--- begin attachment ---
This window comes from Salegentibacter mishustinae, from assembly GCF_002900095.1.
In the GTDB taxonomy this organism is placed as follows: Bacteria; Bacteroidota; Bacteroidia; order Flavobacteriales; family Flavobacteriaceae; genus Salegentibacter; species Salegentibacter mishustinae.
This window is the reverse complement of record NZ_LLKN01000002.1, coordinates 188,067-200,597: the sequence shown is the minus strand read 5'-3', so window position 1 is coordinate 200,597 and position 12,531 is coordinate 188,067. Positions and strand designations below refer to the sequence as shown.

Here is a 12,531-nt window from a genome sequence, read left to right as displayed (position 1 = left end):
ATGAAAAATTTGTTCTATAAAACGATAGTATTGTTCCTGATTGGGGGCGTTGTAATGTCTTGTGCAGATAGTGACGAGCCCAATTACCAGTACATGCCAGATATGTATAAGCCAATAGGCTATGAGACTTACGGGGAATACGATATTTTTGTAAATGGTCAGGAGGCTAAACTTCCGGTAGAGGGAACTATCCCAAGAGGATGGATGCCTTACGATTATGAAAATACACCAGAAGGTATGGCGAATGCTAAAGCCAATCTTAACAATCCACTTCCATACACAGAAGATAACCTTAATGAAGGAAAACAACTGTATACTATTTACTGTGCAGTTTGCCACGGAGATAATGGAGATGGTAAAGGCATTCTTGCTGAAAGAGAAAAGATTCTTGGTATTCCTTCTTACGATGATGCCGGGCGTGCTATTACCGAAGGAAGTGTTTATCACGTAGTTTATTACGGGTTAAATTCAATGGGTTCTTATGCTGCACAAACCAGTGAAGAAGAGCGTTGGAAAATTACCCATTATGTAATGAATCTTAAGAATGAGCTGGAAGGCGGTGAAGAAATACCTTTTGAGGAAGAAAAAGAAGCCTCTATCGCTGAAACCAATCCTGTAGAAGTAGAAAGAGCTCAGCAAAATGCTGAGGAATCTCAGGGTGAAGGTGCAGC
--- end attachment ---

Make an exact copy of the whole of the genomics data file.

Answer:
This window comes from Salegentibacter mishustinae, from assembly GCF_002900095.1.
In the GTDB taxonomy this organism is placed as follows: Bacteria; Bacteroidota; Bacteroidia; order Flavobacteriales; family Flavobacteriaceae; genus Salegentibacter; species Salegentibacter mishustinae.
This window is the reverse complement of record NZ_LLKN01000002.1, coordinates 188,067-200,597: the sequence shown is the minus strand read 5'-3', so window position 1 is coordinate 200,597 and position 12,531 is coordinate 188,067. Positions and strand designations below refer to the sequence as shown.

Here is a 12,531-nt window from a genome sequence, read left to right as displayed (position 1 = left end):
ATGAAAAATTTGTTCTATAAAACGATAGTATTGTTCCTGATTGGGGGCGTTGTAATGTCTTGTGCAGATAGTGACGAGCCCAATTACCAGTACATGCCAGATATGTATAAGCCAATAGGCTATGAGACTTACGGGGAATACGATATTTTTGTAAATGGTCAGGAGGCTAAACTTCCGGTAGAGGGAACTATCCCAAGAGGATGGATGCCTTACGATTATGAAAATACACCAGAAGGTATGGCGAATGCTAAAGCCAATCTTAACAATCCACTTCCATACACAGAAGATAACCTTAATGAAGGAAAACAACTGTATACTATTTACTGTGCAGTTTGCCACGGAGATAATGGAGATGGTAAAGGCATTCTTGCTGAAAGAGAAAAGATTCTTGGTATTCCTTCTTACGATGATGCCGGGCGTGCTATTACCGAAGGAAGTGTTTATCACGTAGTTTATTACGGGTTAAATTCAATGGGTTCTTATGCTGCACAAACCAGTGAAGAAGAGCGTTGGAAAATTACCCATTATGTAATGAATCTTAAGAATGAGCTGGAAGGCGGTGAAGAAATACCTTTTGAGGAAGAAAAAGAAGCCTCTATCGCTGAAACCAATCCTGTAGAAGTAGAAAGAGCTCAGCAAAATGCTGAGGAATCTCAGGGTGAAGGTGCAGC